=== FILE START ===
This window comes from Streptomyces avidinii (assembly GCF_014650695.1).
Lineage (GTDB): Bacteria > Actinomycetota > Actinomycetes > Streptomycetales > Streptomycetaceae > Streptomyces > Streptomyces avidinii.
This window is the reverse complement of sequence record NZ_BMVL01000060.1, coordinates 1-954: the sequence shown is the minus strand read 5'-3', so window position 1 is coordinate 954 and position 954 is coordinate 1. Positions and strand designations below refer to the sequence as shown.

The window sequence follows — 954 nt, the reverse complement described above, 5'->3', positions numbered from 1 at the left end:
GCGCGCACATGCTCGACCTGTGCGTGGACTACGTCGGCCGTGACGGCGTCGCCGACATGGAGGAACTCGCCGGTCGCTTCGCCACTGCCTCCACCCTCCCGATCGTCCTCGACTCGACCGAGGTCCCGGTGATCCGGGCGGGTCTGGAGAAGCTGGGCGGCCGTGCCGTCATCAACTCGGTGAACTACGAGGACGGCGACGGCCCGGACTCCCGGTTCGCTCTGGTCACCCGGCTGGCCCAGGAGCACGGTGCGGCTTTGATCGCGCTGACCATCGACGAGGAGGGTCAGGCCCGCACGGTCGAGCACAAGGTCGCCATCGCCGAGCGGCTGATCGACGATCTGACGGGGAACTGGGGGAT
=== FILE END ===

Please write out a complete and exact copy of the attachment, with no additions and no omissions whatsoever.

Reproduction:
This window comes from Streptomyces avidinii (assembly GCF_014650695.1).
Lineage (GTDB): Bacteria > Actinomycetota > Actinomycetes > Streptomycetales > Streptomycetaceae > Streptomyces > Streptomyces avidinii.
This window is the reverse complement of sequence record NZ_BMVL01000060.1, coordinates 1-954: the sequence shown is the minus strand read 5'-3', so window position 1 is coordinate 954 and position 954 is coordinate 1. Positions and strand designations below refer to the sequence as shown.

The window sequence follows — 954 nt, the reverse complement described above, 5'->3', positions numbered from 1 at the left end:
GCGCGCACATGCTCGACCTGTGCGTGGACTACGTCGGCCGTGACGGCGTCGCCGACATGGAGGAACTCGCCGGTCGCTTCGCCACTGCCTCCACCCTCCCGATCGTCCTCGACTCGACCGAGGTCCCGGTGATCCGGGCGGGTCTGGAGAAGCTGGGCGGCCGTGCCGTCATCAACTCGGTGAACTACGAGGACGGCGACGGCCCGGACTCCCGGTTCGCTCTGGTCACCCGGCTGGCCCAGGAGCACGGTGCGGCTTTGATCGCGCTGACCATCGACGAGGAGGGTCAGGCCCGCACGGTCGAGCACAAGGTCGCCATCGCCGAGCGGCTGATCGACGATCTGACGGGGAACTGGGGGAT